Migratory Birds of the Great Lakes University of Wisconsin Sea Grant Institute
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Expanding Cattails and Shrinking Sedge Meadows: Reversible?

Since the 1800s, half of Wisconsin’s primeval wetlands have been drained and filled in for agriculture, roads, houses and industry. Now the remaining wetlands have another threat.

Cattails blowing in the wind may be a familiar sight, but a closer look reveals they’re not all alike. The native species typically grow straight, sparse leaves that leave room for other types of plants to thrive. But the hybrid Typha x glauca, a cross between native and invasive cattails, is less hospitable.

“The hybrid cattails form very dense stands that use all the light above ground, and below ground the rhizomes fill up all the space. Hardly anything can coexist with it,” said Joy Zedler, who was awarded UW Sea Grant funding to study the problem. At risk are sedge meadows, one of the region’s most diverse types of wetland. The roots of native sedges, which are grass-like plants, form mounds that create nooks and crannies for other types of plants to live. They also provide excellent cover for birds and small animals.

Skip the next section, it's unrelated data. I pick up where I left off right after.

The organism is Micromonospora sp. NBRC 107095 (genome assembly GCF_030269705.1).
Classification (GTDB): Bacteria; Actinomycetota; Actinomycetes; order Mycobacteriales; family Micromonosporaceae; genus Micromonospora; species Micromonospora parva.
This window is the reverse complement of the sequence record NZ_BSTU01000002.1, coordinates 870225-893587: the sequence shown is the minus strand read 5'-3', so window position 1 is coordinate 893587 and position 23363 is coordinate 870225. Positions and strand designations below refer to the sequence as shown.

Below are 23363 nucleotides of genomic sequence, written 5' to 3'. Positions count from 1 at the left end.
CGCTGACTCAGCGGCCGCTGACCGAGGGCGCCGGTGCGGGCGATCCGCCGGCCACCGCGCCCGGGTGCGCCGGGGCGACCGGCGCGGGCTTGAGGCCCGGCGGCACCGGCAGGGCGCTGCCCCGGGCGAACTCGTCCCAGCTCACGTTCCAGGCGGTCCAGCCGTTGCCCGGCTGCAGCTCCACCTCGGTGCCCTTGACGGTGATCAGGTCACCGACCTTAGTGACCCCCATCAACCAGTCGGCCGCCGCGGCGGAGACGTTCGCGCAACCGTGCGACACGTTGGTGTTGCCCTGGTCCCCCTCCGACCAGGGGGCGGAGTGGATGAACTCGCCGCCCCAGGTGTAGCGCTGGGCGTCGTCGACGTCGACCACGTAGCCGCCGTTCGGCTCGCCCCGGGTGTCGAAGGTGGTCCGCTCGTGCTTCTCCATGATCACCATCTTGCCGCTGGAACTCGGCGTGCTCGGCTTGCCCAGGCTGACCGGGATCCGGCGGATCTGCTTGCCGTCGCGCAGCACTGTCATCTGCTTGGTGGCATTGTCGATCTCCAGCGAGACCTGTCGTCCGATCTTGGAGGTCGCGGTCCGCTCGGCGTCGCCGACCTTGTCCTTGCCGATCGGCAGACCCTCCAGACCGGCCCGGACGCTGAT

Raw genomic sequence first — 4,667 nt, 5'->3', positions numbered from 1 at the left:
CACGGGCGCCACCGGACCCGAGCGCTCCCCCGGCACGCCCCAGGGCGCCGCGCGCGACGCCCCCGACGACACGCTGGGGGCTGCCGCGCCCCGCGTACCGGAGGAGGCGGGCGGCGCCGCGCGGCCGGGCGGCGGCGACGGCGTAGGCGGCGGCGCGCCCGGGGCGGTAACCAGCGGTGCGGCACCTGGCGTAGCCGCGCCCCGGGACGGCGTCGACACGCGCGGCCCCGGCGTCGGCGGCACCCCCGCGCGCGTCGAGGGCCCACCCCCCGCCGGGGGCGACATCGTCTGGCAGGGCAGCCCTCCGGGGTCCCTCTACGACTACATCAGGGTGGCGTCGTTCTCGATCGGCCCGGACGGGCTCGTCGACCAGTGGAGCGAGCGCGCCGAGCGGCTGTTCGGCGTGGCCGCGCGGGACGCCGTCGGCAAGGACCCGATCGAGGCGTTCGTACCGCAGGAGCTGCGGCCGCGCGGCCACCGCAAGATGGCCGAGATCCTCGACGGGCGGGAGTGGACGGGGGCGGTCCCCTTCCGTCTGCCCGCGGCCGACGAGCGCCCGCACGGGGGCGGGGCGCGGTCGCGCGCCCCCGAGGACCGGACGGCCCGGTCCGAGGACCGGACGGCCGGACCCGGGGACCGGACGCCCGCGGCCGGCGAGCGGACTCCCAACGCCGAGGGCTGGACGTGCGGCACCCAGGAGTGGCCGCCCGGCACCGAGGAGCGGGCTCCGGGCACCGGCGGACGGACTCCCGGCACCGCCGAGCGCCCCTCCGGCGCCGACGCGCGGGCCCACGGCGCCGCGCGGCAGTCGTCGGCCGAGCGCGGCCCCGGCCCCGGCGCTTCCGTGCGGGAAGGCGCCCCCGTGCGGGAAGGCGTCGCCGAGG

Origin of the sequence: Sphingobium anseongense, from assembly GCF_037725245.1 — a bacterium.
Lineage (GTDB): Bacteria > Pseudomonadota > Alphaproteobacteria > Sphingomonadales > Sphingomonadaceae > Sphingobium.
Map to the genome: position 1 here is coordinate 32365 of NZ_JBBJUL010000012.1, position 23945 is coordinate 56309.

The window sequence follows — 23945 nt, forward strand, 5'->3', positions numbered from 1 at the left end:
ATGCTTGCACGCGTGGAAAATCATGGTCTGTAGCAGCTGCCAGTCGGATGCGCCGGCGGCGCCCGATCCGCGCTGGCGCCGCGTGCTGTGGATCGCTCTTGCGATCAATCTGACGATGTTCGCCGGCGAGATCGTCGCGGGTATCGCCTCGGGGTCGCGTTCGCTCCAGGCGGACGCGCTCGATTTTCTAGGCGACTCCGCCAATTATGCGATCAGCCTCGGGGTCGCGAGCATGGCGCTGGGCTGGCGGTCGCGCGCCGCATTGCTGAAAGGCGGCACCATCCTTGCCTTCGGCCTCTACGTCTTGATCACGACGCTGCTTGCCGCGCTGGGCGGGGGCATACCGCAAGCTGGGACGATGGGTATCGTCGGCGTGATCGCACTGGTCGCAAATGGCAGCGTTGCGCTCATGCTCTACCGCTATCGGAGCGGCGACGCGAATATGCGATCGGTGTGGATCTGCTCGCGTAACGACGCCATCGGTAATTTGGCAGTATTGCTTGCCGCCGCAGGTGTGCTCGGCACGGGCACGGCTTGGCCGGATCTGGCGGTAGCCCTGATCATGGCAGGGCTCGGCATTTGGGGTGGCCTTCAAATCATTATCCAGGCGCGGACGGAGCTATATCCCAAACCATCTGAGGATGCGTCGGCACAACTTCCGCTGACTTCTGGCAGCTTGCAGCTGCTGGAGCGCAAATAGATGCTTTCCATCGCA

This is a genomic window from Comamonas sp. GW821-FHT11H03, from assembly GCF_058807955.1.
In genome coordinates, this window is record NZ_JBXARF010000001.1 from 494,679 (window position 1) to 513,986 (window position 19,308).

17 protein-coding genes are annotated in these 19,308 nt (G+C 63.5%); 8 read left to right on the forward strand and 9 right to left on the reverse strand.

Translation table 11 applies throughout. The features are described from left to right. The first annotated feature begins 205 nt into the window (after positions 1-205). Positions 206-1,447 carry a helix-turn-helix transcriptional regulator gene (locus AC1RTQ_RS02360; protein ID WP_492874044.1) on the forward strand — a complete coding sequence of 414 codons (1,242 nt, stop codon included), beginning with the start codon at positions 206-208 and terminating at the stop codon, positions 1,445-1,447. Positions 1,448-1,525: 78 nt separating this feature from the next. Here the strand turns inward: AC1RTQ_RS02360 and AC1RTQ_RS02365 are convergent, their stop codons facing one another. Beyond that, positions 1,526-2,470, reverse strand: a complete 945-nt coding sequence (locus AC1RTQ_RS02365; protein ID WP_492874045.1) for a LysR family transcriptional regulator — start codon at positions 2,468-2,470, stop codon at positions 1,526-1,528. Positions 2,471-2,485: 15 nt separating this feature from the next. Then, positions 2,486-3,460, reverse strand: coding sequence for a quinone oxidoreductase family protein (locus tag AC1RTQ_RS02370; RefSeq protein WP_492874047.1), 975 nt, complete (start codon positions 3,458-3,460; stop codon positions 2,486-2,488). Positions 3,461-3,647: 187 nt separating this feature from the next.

The fluctuating water levels of the Great Lakes historically have sustained sedge meadows and kept cattails in check. Native cattails hug the waterline, while sedges grow just inland. Both plants prefer wet soil, and together they move upslope when water is high and recede when water levels drop. But it’s a different story with hybrid cattails, according to Christin Frieswyk, who received her doctorate working with Zedler.       next >>